• Your child expresses interest in using the potty or toilet.
  • Your child wants to wear “big-kid” underwear.
  • Your child has a desire to master one’s own body and environment.  “I want to do it.”

Motor Skill Signs:
  • Your child can walk to and from the bathroom and help undress.
  • Your child is able to pull underpants and pants up and down.
Dr. Jill Campbell teaches Toilet Teaching: A Gentle Guide to Potty Training Success at The Pump Station & Nurtury and partner locations.

Monday, August 11, 2014

Tax Day 2007, My Birth Story

by Cheryl Petran CEO, Owner The Pump Station & Nurtury™

I was due on April 15th, Tax day - but my little tax deduction decided to show up early. She was not about to make it easy on me – it was a taxing labor to say the least. I was grateful for what seemed like a pretty easy pregnancy.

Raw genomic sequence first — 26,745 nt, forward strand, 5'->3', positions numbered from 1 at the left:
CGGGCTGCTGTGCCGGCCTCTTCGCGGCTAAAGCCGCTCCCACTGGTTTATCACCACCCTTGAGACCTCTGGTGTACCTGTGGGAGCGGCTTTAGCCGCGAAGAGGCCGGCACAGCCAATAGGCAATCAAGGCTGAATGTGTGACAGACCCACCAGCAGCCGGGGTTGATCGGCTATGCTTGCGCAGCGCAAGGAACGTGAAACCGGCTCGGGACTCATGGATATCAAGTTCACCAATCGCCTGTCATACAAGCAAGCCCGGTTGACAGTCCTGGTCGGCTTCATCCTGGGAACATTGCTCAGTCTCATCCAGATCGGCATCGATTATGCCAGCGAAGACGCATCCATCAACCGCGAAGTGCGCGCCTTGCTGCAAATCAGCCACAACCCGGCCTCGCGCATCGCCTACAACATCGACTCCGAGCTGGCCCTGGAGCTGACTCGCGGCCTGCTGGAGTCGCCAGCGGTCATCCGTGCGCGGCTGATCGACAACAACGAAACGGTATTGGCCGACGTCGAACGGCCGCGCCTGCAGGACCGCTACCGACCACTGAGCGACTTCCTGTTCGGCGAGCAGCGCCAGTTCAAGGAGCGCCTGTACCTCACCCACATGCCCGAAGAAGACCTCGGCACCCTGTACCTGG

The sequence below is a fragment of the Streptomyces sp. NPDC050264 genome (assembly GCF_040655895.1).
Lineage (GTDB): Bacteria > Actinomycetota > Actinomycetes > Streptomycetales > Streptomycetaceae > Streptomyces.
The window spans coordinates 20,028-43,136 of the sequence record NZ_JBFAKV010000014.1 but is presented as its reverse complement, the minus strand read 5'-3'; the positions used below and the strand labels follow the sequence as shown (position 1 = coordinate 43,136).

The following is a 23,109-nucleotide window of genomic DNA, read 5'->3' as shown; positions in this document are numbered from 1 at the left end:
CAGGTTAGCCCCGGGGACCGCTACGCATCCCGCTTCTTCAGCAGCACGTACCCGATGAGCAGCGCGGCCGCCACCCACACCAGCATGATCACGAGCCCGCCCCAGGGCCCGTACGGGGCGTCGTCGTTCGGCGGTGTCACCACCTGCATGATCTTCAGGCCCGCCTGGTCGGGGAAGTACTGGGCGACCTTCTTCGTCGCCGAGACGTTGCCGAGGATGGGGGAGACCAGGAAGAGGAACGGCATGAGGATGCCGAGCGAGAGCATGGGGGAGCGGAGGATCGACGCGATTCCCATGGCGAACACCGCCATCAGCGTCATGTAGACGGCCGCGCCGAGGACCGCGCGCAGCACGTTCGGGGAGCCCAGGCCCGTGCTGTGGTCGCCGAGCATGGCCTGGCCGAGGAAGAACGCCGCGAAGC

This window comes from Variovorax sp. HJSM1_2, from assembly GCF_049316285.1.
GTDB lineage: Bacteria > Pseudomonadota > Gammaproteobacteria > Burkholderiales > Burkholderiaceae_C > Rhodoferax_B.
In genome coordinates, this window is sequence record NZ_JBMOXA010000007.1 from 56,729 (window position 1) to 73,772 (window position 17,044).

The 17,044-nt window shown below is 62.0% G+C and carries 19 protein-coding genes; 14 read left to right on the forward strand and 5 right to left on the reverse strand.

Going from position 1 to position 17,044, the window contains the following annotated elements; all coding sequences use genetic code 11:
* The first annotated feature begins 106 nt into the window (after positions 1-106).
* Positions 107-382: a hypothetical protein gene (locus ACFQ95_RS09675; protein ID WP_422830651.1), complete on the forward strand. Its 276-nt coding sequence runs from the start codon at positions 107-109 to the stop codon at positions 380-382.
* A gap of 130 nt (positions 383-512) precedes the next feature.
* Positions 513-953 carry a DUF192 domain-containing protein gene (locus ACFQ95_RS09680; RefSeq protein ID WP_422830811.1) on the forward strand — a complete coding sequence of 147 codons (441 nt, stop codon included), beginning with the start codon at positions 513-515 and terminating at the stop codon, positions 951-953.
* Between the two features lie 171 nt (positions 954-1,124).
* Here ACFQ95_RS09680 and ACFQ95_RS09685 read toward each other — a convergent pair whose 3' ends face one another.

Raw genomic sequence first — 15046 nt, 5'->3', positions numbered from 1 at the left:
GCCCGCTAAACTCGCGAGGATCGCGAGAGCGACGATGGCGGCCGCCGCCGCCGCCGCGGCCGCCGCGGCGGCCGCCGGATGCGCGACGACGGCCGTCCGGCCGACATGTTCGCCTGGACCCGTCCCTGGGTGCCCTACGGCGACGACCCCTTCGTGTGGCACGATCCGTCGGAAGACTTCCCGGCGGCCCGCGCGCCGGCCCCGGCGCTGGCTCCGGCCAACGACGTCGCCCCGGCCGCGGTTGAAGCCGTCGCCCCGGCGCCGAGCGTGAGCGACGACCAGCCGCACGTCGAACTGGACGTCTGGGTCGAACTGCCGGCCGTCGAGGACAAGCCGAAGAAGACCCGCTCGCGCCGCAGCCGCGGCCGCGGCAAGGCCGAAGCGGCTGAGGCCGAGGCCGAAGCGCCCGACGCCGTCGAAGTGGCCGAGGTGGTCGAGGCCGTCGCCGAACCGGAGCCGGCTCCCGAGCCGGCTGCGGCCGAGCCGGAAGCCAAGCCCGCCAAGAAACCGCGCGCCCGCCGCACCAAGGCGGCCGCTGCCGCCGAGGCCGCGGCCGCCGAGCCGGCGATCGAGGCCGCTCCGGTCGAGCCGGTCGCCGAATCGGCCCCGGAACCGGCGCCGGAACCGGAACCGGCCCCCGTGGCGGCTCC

I was due for a visit to my OB at 8 am Thursday April 12th. My contractions started around 4 that morning. I had a feeling I would not sleeping at home that night. I arrived at my Dr.’s and was 2 cm’s dilated. She was confident she’d be seeing me at the hospital by the end of they day. She decided to monitor my daughter’s heart beat, all was good – then, I rolled over so they could adjust something (don’t remember what). That’s when things started to get scary – my daughter’s heart rate started to crash. They repositioned me on my back and her heart rate got back to normal. My Dr. said I should go home, get my bags and meet her at the hospital in about an hour. Lucky for me my Dr.’s office, hospital and home were all within 6 blocks of each other. Finally, living in LA - I didn’t have to worry about hitting traffic.

I was checked into the hospital by 10am and contractions were getting worse but I was not getting any more dilated.  I had never written up a birth plan as I was told by many – it would only disappoint me as things never seem to go the way you want in labor. I decided to “manage expectations” – don’t have any and I won’t be disappointed. I think it was around noon when she decided to give me Pitocin to help things move along a little faster. Again, they rolled me over and my daughter’s heart rate crashed again.  They re-adjusted me again- her heart rate was fine.